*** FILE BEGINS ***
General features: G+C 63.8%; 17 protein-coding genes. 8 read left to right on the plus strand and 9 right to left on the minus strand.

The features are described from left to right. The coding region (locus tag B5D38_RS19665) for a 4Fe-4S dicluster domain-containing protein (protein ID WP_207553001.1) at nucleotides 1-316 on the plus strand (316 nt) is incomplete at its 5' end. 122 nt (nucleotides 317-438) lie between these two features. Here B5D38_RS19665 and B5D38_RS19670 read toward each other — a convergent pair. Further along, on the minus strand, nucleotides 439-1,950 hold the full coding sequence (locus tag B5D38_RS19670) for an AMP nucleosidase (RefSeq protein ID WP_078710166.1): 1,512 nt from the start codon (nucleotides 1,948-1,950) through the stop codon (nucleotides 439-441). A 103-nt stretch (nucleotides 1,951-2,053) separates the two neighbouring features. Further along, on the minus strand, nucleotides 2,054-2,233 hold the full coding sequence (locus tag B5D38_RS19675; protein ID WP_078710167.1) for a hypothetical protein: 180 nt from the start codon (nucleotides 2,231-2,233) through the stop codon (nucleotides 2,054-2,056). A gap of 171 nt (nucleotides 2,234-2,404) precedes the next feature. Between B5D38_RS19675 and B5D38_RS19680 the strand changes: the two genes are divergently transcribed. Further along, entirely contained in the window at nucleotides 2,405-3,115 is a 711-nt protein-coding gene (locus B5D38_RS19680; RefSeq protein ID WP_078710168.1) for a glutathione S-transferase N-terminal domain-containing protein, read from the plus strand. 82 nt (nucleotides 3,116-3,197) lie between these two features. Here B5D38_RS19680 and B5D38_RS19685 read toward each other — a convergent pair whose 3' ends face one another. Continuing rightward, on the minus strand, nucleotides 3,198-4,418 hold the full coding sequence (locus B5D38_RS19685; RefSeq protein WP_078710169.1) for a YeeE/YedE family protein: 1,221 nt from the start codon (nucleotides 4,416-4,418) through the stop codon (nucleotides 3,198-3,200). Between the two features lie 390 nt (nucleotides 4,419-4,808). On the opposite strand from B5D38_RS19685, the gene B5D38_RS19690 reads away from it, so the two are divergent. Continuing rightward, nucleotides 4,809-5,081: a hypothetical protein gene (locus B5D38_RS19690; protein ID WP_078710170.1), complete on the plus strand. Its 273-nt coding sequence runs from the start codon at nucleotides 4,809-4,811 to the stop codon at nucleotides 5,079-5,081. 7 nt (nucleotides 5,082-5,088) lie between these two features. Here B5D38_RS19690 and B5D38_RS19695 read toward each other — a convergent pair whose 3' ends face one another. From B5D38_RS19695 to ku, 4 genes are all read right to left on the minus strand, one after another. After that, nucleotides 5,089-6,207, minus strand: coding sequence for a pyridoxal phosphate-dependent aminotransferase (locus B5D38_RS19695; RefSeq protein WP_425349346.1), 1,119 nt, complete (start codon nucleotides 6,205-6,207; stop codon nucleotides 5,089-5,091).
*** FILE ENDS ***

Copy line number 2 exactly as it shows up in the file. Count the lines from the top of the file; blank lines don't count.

The features are described from left to right. The coding region (locus tag B5D38_RS19665) for a 4Fe-4S dicluster domain-containing protein (protein ID WP_207553001.1) at nucleotides 1-316 on the plus strand (316 nt) is incomplete at its 5' end. 122 nt (nucleotides 317-438) lie between these two features. Here B5D38_RS19665 and B5D38_RS19670 read toward each other — a convergent pair. Further along, on the minus strand, nucleotides 439-1,950 hold the full coding sequence (locus tag B5D38_RS19670) for an AMP nucleosidase (RefSeq protein ID WP_078710166.1): 1,512 nt from the start codon (nucleotides 1,948-1,950) through the stop codon (nucleotides 439-441). A 103-nt stretch (nucleotides 1,951-2,053) separates the two neighbouring features. Further along, on the minus strand, nucleotides 2,054-2,233 hold the full coding sequence (locus tag B5D38_RS19675; protein ID WP_078710167.1) for a hypothetical protein: 180 nt from the start codon (nucleotides 2,231-2,233) through the stop codon (nucleotides 2,054-2,056). A gap of 171 nt (nucleotides 2,234-2,404) precedes the next feature. Between B5D38_RS19675 and B5D38_RS19680 the strand changes: the two genes are divergently transcribed. Further along, entirely contained in the window at nucleotides 2,405-3,115 is a 711-nt protein-coding gene (locus B5D38_RS19680; RefSeq protein ID WP_078710168.1) for a glutathione S-transferase N-terminal domain-containing protein, read from the plus strand. 82 nt (nucleotides 3,116-3,197) lie between these two features. Here B5D38_RS19680 and B5D38_RS19685 read toward each other — a convergent pair whose 3' ends face one another. Continuing rightward, on the minus strand, nucleotides 3,198-4,418 hold the full coding sequence (locus B5D38_RS19685; RefSeq protein WP_078710169.1) for a YeeE/YedE family protein: 1,221 nt from the start codon (nucleotides 4,416-4,418) through the stop codon (nucleotides 3,198-3,200). Between the two features lie 390 nt (nucleotides 4,419-4,808). On the opposite strand from B5D38_RS19685, the gene B5D38_RS19690 reads away from it, so the two are divergent. Continuing rightward, nucleotides 4,809-5,081: a hypothetical protein gene (locus B5D38_RS19690; protein ID WP_078710170.1), complete on the plus strand. Its 273-nt coding sequence runs from the start codon at nucleotides 4,809-4,811 to the stop codon at nucleotides 5,079-5,081. 7 nt (nucleotides 5,082-5,088) lie between these two features. Here B5D38_RS19690 and B5D38_RS19695 read toward each other — a convergent pair whose 3' ends face one another. From B5D38_RS19695 to ku, 4 genes are all read right to left on the minus strand, one after another. After that, nucleotides 5,089-6,207, minus strand: coding sequence for a pyridoxal phosphate-dependent aminotransferase (locus B5D38_RS19695; RefSeq protein WP_425349346.1), 1,119 nt, complete (start codon nucleotides 6,205-6,207; stop codon nucleotides 5,089-5,091).